It is an excellent subject for that project. Almost every aspect of the ‘Laocoon’ has been hotly contested at some point since its rediscovery. Even the apparently simple ‘fact’ that the sculpture described by Pliny is one and the same as the Vatican ‘Laocoon’ has not proved quite so simple. True, the subject matter matches (Laocoon, sons and writhing serpents); and the find spot, though vague in the Renaissance sources, could conceivably be compatible with a ‘palace of Titus’. The problem is that Pliny claims his statue to be made out of one block of marble (‘ex uno lapide’), while ‘our’ ‘Laocoon’ is certainly not. Almost since the moment of discovery, the possible explanations for this have been clear: either Pliny was wrong; or ‘ex uno lapide’ does not mean what we think it does; or the ‘Laocoon’ that Pliny saw was not ours, but some other version of this famous subject that no longer survives. Settis plunges in to argue (probably rightly) that, in Latin, ‘ex uno lapide’ is a well-known conceit, signalling a tour de force, and should not be taken literally. Brilliant stands back from the fray to reflect, more generally, on how the existence of such a text inevitably affects our understanding of a work of art.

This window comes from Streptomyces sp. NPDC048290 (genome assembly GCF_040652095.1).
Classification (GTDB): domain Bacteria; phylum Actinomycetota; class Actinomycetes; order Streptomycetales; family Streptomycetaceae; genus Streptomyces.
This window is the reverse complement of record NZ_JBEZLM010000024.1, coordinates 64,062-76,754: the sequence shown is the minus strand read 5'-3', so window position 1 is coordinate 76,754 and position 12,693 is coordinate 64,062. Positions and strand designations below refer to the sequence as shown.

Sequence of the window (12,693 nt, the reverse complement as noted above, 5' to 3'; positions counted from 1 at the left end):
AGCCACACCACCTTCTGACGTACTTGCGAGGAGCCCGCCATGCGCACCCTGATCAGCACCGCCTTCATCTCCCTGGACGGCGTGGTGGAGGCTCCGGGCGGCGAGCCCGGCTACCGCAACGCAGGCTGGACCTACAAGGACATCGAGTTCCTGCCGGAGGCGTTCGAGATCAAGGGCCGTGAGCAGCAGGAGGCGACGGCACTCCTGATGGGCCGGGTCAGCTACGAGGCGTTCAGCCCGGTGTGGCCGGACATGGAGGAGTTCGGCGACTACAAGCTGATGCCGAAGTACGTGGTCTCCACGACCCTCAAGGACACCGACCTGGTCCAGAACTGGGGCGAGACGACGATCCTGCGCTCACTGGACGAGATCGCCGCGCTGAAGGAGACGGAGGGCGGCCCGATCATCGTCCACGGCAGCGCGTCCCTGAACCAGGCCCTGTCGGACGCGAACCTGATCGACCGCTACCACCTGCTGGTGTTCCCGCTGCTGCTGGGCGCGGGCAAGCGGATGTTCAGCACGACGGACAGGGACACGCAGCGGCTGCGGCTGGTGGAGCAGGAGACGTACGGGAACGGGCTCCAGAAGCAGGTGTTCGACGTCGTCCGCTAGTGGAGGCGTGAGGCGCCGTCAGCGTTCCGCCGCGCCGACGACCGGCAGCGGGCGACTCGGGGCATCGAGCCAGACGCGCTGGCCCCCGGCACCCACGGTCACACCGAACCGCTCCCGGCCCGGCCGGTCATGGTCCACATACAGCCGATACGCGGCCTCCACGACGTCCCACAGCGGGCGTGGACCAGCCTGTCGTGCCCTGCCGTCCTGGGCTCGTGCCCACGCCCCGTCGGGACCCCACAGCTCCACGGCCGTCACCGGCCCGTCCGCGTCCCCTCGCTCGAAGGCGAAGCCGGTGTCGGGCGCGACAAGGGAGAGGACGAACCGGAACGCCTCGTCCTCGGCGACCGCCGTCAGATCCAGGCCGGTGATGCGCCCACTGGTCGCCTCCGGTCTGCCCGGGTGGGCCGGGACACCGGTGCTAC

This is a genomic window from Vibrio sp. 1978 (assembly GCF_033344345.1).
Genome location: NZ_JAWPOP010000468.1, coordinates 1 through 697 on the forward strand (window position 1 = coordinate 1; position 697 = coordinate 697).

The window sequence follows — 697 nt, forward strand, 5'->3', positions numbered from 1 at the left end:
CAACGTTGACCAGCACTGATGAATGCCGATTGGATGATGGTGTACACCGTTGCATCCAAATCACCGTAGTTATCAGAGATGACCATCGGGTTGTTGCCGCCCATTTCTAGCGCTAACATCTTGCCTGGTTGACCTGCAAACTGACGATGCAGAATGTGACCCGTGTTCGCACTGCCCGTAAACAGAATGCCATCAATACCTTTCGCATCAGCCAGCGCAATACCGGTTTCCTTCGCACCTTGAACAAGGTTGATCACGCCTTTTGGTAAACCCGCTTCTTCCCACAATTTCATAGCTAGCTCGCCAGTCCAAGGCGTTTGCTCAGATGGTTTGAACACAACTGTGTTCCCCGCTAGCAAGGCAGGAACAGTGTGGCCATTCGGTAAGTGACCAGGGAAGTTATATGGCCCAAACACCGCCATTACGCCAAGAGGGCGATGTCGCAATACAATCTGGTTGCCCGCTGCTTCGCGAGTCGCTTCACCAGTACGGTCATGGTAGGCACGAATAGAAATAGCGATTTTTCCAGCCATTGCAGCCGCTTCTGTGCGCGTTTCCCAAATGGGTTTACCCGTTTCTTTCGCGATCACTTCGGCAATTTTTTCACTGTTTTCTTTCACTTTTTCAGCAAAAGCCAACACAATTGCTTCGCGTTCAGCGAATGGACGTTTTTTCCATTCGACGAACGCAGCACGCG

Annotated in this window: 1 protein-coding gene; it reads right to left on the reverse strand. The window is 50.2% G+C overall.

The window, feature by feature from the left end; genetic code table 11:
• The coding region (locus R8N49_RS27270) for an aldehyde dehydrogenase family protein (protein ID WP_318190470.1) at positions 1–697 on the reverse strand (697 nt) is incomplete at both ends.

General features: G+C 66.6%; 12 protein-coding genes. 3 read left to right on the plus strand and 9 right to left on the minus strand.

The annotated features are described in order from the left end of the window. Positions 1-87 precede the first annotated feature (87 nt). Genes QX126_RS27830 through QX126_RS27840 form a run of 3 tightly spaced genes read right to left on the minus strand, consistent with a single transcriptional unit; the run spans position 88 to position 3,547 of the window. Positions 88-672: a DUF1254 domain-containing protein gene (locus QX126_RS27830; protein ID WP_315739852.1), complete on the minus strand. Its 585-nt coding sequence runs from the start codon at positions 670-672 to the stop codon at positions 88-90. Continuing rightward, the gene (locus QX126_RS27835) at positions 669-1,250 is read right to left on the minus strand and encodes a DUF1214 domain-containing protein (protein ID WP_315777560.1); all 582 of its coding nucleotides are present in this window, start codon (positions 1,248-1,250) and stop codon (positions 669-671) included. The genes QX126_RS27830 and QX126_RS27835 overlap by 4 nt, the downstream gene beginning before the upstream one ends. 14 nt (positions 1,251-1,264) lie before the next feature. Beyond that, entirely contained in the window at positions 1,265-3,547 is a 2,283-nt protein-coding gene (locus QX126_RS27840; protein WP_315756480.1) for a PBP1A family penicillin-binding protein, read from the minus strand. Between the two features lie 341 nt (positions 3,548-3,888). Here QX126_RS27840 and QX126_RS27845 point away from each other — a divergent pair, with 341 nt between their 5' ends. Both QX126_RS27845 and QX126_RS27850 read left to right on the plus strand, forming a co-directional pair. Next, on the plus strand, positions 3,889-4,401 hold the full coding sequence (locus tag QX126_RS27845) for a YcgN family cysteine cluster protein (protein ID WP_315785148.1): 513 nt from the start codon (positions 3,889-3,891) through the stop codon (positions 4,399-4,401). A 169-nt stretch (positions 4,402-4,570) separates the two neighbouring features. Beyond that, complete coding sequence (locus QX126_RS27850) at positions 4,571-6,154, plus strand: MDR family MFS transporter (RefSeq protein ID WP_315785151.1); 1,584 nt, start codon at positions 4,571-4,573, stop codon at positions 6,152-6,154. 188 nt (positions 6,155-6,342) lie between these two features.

Pliny’s account also raises issues of dating and originality. He names three Rhodian artists – at first assumed to be the artists who sculpted ‘our’ statue at some disputed date, but obviously before Pliny wrote in the mid-first century AD. But what if, as many critics have since imagined, the Vatican ‘Laocoon’ is a ‘copy’ of some earlier Greek ‘original’? In that case, were Pliny’s sculptors responsible for the ‘original’ or the ‘copy’? And how do we explain the fact that the same three names were found inscribed on the base of one of those piles of marble fragments at Sperlonga? And can we possibly feed in the tantalisingly coincidental fact that the Emperor Tiberius is known to have had a narrow escape when some cave in which he was dining at Sperlonga collapsed? Theories proliferate wildly, and dates at least three centuries apart have been seriously put forward for our ‘Laocoon’. Most notorious of all, proposed in a whole stream of publications over the last thirty years, are the theories of Bernard Andreae, one time Director of the German Archaeological Institute in Rome and heavily involved in reassembling the fragments from Sperlonga into recognisable sculpture. On very little evidence indeed, Andreae claims the Vatican ‘Laocoon’ to be a copy of a bronze original, commissioned by the King of Pergamum in c. 140 BC – aimed, he speculates, at harmonising Pergamene-Roman relations by an appeal to common Trojan origins. For him, Pliny’s three Rhodians were the copyists, working on their marble version during the reign of Tiberius, at the same time as they were decorating the Sperlonga cave (now confidently identified as the site of the ill-fated dinner party), as an imperial commission, with sculptural themes ‘pertinent to Tiberius’ life story’.